Surgery for Small Cell Lung Cancer

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Surgery is not a common treatment for small cell lung cancer (SCLC), but there are times when it may be an option. For example, surgery can be a consideration if you have limited-stage SCLC.

If you are thinking about your treatment options for SCLC, you may want to discuss the pros and cons of lung cancer surgery with your doctor.

female doctor looking at an x-ray of lungs with COPD checking for lung cancer

AtnoYdur / iStock Photo

Surgery Recommendations for SCLC

SCLC grows and spreads quickly. In fact, in 60 to 70% of cases, SCLC has already metastasized (spread) beyond the lungs to other areas of the body by the time it is diagnosed. This is why surgery is not usually an effective cure for SCLC.

The more common type of lung cancer, non-small cell lung cancer (NSCLC), progresses more slowly than SCLC and is more likely to be cured with surgery if it's diagnosed in the early stages.

When Surgery Isn't Recommended

SCLC accounts for around 10 to 15% of lung cancers and includes two defined stages: limited stage and extensive stage.

Extensive-stage SCLC has spread beyond the primary tumor site to the other lung, the surrounding lymph nodes, and/or in other parts of the body. At the extensive stage, the tumors are too large and widespread for surgery to be an effective treatment. It's usually not possible for operations on multiple sites to successfully remove all of the cancer cells in a way that prolongs survival.

The most common sites of lung cancer metastasis include:

The first line of treatment for inoperable lung cancer usually combines chemotherapy and immunotherapy, which has been shown to extend life. Radiation therapy may also be used alone or in combination with chemotherapy.

When Surgery May Be Effective

In some instances— fewer than 1 out of 20 patients—SCLC is found when there is one main tumor that hasn't spread to distant lymph nodes or other organs. Although surgery is viewed as a controversial treatment option for SCLC, this may be early enough for surgery to be considered.

Surgery might be the best treatment option if your limited-stage SCLC meets these criteria:

  • One tumor is present in only one lung
  • Cancer is not present in lymph nodes or, if it is, it has spread only to lymph nodes near the primary tumor

Also, with limited-stage SCLC, surgery is more likely to be an option if the cancer is in the outer parts of the lungs.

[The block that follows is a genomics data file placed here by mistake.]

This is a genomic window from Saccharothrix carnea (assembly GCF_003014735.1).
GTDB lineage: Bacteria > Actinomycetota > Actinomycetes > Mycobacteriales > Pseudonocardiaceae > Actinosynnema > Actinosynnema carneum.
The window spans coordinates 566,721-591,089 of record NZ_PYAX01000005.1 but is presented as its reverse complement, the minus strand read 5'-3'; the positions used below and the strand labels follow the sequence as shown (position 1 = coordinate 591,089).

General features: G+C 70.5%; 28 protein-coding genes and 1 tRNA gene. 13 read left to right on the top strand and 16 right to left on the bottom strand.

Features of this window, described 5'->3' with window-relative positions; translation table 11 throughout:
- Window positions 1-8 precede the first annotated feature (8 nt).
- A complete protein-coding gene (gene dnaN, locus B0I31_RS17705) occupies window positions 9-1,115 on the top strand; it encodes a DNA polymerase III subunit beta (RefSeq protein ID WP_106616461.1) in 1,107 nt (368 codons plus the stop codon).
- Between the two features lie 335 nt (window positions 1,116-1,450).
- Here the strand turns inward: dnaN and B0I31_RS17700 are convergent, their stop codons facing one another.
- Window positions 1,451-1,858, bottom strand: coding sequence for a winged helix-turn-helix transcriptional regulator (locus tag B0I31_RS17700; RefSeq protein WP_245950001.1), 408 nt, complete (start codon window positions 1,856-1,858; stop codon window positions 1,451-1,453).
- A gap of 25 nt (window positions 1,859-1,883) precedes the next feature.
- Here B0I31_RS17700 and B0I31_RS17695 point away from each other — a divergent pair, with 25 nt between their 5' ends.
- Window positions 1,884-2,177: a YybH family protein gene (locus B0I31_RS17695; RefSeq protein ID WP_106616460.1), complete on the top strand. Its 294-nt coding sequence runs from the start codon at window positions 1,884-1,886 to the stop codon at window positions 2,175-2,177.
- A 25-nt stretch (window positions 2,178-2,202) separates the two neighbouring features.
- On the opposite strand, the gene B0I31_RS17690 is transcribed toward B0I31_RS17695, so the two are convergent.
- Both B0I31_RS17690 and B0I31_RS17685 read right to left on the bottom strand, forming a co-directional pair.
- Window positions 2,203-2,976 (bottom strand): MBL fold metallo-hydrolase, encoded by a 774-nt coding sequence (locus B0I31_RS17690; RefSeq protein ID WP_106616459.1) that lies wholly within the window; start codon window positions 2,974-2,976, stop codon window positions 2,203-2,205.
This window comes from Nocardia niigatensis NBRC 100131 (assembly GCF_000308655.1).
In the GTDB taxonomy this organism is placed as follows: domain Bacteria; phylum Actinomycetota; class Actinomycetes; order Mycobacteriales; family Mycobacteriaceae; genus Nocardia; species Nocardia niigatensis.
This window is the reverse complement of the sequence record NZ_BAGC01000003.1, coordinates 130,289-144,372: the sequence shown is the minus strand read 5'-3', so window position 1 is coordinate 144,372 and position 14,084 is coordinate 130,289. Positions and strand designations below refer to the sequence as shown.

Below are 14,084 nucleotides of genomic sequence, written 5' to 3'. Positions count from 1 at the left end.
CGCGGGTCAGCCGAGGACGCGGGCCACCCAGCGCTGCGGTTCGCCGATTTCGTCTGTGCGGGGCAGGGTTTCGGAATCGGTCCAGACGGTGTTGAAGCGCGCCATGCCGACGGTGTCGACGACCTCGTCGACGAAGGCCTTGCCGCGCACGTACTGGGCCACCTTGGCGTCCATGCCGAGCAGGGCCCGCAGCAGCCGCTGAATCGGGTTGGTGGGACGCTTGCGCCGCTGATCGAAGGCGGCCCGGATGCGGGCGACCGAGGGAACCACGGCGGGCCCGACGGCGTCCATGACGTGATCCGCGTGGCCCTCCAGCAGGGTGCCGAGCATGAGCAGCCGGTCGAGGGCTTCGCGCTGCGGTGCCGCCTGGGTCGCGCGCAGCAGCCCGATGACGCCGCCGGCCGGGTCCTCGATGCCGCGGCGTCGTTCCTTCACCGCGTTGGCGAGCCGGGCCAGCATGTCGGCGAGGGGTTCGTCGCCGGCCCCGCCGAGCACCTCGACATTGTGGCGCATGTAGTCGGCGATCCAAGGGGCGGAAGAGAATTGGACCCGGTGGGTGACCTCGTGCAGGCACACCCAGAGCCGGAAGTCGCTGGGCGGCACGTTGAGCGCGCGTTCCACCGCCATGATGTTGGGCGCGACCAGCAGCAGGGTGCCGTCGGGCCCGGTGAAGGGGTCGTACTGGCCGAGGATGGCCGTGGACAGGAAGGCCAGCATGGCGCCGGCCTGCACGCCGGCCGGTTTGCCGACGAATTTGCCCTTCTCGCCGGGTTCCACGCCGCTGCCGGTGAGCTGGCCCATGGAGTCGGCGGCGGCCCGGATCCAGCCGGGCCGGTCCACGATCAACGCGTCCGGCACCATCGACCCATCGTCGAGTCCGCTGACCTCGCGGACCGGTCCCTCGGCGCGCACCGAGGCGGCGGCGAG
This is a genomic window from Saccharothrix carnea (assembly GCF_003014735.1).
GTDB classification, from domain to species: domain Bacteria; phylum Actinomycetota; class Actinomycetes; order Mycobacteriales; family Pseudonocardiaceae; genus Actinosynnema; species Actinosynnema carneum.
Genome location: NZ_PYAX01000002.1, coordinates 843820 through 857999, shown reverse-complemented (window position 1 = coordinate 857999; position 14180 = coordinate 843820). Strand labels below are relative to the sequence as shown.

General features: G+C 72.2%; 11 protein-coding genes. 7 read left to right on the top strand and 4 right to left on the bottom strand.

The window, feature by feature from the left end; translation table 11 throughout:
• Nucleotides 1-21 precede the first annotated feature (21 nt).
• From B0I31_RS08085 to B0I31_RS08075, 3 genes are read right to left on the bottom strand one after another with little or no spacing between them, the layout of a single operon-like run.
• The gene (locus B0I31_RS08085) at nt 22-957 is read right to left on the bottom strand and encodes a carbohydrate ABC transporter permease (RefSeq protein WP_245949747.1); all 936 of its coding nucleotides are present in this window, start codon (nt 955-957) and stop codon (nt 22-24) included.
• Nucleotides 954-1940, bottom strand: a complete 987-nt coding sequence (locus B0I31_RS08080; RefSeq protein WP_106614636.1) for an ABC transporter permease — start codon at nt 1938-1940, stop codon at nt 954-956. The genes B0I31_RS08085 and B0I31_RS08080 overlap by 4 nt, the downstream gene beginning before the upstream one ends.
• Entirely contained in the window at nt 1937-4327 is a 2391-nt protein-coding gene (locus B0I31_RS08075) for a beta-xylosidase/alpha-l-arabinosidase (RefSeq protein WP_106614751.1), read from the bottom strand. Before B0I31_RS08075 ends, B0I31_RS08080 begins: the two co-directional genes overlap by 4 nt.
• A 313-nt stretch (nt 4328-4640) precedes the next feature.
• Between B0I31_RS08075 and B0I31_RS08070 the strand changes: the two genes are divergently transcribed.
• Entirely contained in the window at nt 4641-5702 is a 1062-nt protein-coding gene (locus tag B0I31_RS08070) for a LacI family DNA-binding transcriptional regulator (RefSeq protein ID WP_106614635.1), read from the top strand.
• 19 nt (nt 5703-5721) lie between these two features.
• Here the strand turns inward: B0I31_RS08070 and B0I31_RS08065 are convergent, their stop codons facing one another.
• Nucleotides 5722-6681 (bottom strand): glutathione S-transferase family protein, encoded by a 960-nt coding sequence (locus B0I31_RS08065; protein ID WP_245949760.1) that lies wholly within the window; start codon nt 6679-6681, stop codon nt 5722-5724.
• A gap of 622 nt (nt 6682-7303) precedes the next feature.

Types of Surgery

There are several different surgeries that are done for SCLC. The choice often depends on the location and size of the tumor. If you and your doctor decide that surgery is a good option for you, you will discuss which type of procedure is the best choice for removing your cancer, preventing it from recurring, and optimizing your recovery.

Surgeries that are considered in the treatment of SCLC include:

  • Pneumonectomy: A pneumonectomy is the removal of an entire lung. If you have good lung function with the remaining lung, you can live a full, active life after this surgery by making some lifestyle adjustments.
  • Lobectomy: A lobectomy is the removal of one of the five lobes that make up your lungs. In studies comparing the different types of non-pneumonectomy surgeries for SCLC, a lobectomy shows the best outcome, with better survival rates.
  • Segmentectomy: The lobes of the lung are each divided into segments. During this surgery, the cancer is removed by resection of one or more of these segments.
  • Wedge resection: A wedge resection is a removal of the tumor plus a wedge-shaped area of surrounding tissue. The procedure is usually limited to small tumors (less than 2 centimeters) located on the outer parts of the lungs. A wedge resection spares more of your lung than a lobectomy or segmentectomy, but your prognosis may not be as favorable with wedge resection.
  • Sleeve resection: A sleeve resection is sometimes done as an alternative to a pneumonectomy if tumors surround the airways. Research has shown that this procedure offers outcomes similar to a lobectomy for treating SCLC.